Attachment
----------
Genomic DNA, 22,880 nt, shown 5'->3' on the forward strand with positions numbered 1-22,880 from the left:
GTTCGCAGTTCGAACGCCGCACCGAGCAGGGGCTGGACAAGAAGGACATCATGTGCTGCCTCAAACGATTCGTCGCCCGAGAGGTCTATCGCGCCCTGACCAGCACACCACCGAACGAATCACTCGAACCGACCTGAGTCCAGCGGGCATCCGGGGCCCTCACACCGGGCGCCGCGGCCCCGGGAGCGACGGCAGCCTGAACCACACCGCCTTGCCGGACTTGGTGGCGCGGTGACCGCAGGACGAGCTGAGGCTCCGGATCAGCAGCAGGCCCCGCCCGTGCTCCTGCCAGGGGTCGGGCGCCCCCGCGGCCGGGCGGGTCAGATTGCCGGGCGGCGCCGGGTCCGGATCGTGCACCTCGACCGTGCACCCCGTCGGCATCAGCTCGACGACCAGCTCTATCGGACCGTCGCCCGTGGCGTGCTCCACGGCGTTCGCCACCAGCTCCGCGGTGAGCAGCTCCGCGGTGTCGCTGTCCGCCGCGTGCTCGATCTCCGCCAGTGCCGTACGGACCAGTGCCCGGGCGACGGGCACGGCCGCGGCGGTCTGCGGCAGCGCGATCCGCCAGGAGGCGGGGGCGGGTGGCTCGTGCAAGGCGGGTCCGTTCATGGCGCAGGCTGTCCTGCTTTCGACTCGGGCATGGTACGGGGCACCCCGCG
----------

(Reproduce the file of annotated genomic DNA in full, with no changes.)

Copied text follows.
Genomic DNA, 22,880 nt, shown 5'->3' on the forward strand with positions numbered 1-22,880 from the left:
GTTCGCAGTTCGAACGCCGCACCGAGCAGGGGCTGGACAAGAAGGACATCATGTGCTGCCTCAAACGATTCGTCGCCCGAGAGGTCTATCGCGCCCTGACCAGCACACCACCGAACGAATCACTCGAACCGACCTGAGTCCAGCGGGCATCCGGGGCCCTCACACCGGGCGCCGCGGCCCCGGGAGCGACGGCAGCCTGAACCACACCGCCTTGCCGGACTTGGTGGCGCGGTGACCGCAGGACGAGCTGAGGCTCCGGATCAGCAGCAGGCCCCGCCCGTGCTCCTGCCAGGGGTCGGGCGCCCCCGCGGCCGGGCGGGTCAGATTGCCGGGCGGCGCCGGGTCCGGATCGTGCACCTCGACCGTGCACCCCGTCGGCATCAGCTCGACGACCAGCTCTATCGGACCGTCGCCCGTGGCGTGCTCCACGGCGTTCGCCACCAGCTCCGCGGTGAGCAGCTCCGCGGTGTCGCTGTCCGCCGCGTGCTCGATCTCCGCCAGTGCCGTACGGACCAGTGCCCGGGCGACGGGCACGGCCGCGGCGGTCTGCGGCAGCGCGATCCGCCAGGAGGCGGGGGCGGGTGGCTCGTGCAAGGCGGGTCCGTTCATGGCGCAGGCTGTCCTGCTTTCGACTCGGGCATGGTACGGGGCACCCCGCG